Astronomy is a great hobby to get into. But a lot of people are put off because it sounds so complicated for a beginner. So I’d thought I’d share my experiences of getting into astronomy.
Getting an interest
lots of people are introduced to astronomy in many different ways. Some are influenced by other famous astronomers such as Sir Patrick Moore, TV shows that promote astronomy such as The Sky at night or Stargazing live, the latter being one of my favourites. Others take inspiration from books or famous astronomical events such as the moon landings in 1969. Professor Brian Cox said in a recent interview that he was inspired by the moon landings. You can read the full interview here.
As for me, my interest came from a few sources. I remember looking out of my bedroom window one evening and seeing a bright flash across the sky, which I later learned was that of a meteor or a ‘shooting star’. I had a children’s science book, which I spent the rest of the night looking through, cause I wanted to find out more about that mysterious flash. I came across a page on constellations in the sky. It told me about a few famous constellations and how to spot them, so the next night (which was fortunately clear) I went to see if I could find my very first constellation: Orion. I remember being delighted when I found the famous Orion’s belt, and then even more so when I found the entire constellation, I spent ages staring at it, I then wanted to find more constellations. I managed to find a map of all the constellations in the northern hemisphere, and I started looking for each one. This curiosity drove me on to find all the constellations I could, until by the same time a year later I had seen and recorded about 40 constellations…and all because of seeing a shooting star.
After you have managed to get an interest, through whatever source, you need to start stargazing. Now people often think this means they need to spend loads of money on expensive telescopes and other equipment, but when starting off this isn’t necessary. The first thing to do is to learn the sky, by observing the constellations. A good way to learn them is to do what I did above, and to help you with this, buy a Planisphere or look at some online. These tell you what is in the sky on an exact date, time and at your latitude. Also, until you are able to find the north star on your own, it may be helpful to have a compass so you know where north is. For more information on how to use a planisphere click here. Once you have pointed out the constellations, you are ready to start observing other objects and events. These may be meteor showers which are best found by looking for their radiant. this is the point in the sky where the meteors appear to come from and the meteor shower is often named after the constellation the radiant is in, such as the Perseids meteor shower which comes from the constellation Perseus. This type of astronomy therefore needs little equipment and so is the best way to start of.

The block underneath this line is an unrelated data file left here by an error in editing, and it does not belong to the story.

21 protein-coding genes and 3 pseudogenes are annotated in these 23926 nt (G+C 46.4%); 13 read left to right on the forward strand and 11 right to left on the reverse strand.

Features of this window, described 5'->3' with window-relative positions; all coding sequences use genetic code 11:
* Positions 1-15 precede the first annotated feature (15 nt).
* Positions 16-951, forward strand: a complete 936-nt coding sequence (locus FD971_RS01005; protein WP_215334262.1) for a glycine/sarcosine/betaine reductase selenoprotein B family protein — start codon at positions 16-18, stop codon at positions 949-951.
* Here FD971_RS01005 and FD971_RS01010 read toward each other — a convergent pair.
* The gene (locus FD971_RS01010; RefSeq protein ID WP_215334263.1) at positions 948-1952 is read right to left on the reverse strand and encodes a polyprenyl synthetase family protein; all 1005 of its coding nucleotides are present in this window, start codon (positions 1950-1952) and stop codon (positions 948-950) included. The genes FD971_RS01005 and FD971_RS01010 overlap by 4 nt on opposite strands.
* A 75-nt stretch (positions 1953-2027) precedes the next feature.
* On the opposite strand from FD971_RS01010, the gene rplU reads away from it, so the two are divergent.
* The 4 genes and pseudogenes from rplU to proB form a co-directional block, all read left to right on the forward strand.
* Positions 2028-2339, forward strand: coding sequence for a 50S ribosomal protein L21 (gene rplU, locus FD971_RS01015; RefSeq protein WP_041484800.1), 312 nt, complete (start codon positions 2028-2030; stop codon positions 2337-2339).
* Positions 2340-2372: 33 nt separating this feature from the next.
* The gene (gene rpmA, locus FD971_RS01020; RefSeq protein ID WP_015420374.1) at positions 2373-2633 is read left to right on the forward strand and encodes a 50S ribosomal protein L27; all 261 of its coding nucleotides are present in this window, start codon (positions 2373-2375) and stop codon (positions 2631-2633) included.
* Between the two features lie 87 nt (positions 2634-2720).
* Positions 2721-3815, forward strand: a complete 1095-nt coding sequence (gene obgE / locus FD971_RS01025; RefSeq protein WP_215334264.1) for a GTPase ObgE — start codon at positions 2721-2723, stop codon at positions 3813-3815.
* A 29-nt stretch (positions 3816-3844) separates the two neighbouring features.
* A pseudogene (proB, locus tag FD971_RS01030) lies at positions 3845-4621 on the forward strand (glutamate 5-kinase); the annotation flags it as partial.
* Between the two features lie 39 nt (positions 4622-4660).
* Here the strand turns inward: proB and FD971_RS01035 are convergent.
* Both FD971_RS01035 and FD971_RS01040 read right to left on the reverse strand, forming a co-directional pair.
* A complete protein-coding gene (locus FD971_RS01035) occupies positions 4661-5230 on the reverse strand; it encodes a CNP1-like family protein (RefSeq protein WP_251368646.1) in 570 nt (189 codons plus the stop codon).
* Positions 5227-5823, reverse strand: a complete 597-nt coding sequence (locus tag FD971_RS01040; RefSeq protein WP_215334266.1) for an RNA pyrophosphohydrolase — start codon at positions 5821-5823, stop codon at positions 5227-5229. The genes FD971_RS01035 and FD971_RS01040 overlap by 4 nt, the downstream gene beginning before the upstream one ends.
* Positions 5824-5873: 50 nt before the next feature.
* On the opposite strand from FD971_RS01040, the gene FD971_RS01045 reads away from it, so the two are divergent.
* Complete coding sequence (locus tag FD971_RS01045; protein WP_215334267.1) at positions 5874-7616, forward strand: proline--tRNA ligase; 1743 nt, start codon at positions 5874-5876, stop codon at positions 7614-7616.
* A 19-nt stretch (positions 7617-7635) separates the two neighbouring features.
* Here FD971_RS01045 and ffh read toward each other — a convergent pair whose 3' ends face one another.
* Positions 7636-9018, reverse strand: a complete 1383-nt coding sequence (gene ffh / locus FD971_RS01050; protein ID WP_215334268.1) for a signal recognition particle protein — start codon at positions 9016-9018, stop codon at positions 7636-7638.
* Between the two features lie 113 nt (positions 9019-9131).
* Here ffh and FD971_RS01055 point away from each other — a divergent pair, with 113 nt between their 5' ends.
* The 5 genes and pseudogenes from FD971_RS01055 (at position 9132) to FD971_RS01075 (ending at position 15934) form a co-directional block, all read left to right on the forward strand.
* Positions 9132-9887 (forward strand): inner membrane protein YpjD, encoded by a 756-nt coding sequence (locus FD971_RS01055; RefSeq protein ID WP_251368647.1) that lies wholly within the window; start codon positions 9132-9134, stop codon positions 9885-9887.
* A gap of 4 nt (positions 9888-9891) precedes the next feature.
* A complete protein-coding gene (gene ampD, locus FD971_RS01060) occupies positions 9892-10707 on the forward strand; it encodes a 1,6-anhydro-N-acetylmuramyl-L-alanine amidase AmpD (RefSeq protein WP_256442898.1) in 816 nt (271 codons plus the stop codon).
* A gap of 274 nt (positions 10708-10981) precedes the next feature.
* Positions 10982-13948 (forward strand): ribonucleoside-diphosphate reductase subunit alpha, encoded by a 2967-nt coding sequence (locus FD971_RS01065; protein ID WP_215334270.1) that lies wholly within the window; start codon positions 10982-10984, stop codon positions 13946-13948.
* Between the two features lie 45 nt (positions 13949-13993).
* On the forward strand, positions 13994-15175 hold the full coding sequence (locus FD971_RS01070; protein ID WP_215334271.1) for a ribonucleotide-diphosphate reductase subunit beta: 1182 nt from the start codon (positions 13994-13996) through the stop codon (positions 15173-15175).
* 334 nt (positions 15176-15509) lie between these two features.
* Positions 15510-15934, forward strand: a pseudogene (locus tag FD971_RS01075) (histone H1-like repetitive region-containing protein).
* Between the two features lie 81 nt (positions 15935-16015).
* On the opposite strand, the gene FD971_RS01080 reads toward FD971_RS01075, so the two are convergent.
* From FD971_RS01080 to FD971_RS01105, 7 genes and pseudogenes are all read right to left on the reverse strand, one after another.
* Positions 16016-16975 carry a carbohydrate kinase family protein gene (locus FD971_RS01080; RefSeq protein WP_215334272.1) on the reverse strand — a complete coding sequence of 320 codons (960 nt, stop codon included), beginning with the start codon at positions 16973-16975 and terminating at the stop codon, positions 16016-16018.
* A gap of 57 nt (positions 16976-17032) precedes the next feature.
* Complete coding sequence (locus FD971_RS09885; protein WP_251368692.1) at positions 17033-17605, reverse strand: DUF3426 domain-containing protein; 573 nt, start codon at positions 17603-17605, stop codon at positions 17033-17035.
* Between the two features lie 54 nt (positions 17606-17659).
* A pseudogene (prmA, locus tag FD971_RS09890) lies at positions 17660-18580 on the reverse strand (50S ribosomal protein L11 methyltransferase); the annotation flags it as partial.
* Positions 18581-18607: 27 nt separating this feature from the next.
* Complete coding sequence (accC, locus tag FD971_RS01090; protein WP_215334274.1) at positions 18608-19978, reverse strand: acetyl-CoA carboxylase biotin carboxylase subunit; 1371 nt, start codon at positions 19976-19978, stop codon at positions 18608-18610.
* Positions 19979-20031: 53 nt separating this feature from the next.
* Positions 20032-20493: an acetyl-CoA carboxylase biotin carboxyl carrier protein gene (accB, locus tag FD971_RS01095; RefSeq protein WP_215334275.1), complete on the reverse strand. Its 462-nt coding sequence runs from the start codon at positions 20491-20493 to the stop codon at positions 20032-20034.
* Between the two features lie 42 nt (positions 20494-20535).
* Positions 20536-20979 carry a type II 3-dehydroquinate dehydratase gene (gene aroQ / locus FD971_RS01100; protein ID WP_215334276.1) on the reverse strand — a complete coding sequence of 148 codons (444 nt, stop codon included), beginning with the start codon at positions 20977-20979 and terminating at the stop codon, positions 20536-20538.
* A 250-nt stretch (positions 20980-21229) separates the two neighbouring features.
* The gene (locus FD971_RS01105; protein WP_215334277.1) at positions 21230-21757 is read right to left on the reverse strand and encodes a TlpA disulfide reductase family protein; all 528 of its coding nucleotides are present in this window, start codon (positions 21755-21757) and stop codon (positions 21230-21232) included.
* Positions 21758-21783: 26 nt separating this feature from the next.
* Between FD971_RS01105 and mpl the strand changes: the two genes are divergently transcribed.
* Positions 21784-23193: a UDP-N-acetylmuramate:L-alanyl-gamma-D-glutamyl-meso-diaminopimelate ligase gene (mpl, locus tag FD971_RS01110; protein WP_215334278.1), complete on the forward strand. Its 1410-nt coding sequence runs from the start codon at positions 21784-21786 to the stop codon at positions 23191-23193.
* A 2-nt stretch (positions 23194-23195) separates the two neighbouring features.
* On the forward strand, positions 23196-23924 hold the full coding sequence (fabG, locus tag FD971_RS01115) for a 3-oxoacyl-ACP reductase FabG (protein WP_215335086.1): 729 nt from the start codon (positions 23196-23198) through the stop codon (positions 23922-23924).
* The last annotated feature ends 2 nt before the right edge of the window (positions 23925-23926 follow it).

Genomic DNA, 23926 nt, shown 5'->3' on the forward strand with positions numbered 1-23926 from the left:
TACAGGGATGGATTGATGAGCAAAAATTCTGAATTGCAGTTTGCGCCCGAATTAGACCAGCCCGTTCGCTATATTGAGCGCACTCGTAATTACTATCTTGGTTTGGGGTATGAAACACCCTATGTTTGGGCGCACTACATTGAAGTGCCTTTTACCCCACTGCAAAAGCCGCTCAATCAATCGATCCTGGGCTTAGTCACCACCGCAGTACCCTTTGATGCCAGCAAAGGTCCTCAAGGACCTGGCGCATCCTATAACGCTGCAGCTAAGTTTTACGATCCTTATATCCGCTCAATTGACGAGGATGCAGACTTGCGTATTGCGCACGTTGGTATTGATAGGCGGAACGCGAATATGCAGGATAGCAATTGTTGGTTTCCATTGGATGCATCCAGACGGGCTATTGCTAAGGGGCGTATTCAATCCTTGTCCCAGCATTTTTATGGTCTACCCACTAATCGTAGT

Other things that are good for beginners to observe are planets. 6 of the 8 planets in our solar system can be seen by the naked eye as bright points of light in the sky and can often be mistaken for just being another star. however, the best way to view these are in a good pair of binoculars or a small telescope. This will up the cost of your newfound hobby slightly but it will be well worth it. The planets through binoculars or a telescope is such a beautiful site.
As you get more experienced with the night sky, your telescope will become more and more of a use to you. It will allow you to observe fainter objects not visible to the naked eye. These include:
- nebulas such as the Orion nebula
- galaxies such as the Andromeda galaxy
- binary stars such as Mintaka A and B in the belt of Orion
- open star clusters such as the Pleiades star cluster
- Globular star clusters such as the Great globular star cluster in Hercules or M13
As your interest grows you may wish to get a bigger or more advanced telescope, or more accessories such as a solar filter that will allow you to observe the sun safely. never observe the sun through binoculars or a telescope directly without the correct filtering equipment as it can seriously damage your eyes and could lead to blindness.
Expanding your knowledge of Astronomy
Once you have become more advanced in observing objects and events, you will find your interest and thirst for knowledge will grow. this certainly happened to me and led to me writing this blog! It also led to be regularly buying astronomy magazines and viewing astronomy websites such as Astronomy picture of the day
So enjoy your stargazing, it is a great experience and will change they way you think when you look up at the sky, grab every opportunity to stargaze, but most importantly, don’t allow it to become a chore, let it be something that you will enjoy doing.
- information on Professor Brian Cox sourced from: http://www.guardian.co.uk/theobserver/2010/mar/07/brian-cox-solar-system-interview
- planisphere information sourced from: http://www.wiziq.com/tutorial/16383-How-to-Use-a-Planisphere-Star-Finder
- reference astronomy picture of the day as an example of expanding your knowledge of astronomy sourced from: http://apod.nasa.gov/apod/lib/aptree.html
- reference to observing the sun safely sourced from: http://www.skyandtelescope.com/observing/objects/sun/Viewing_the_Sun_Safely.html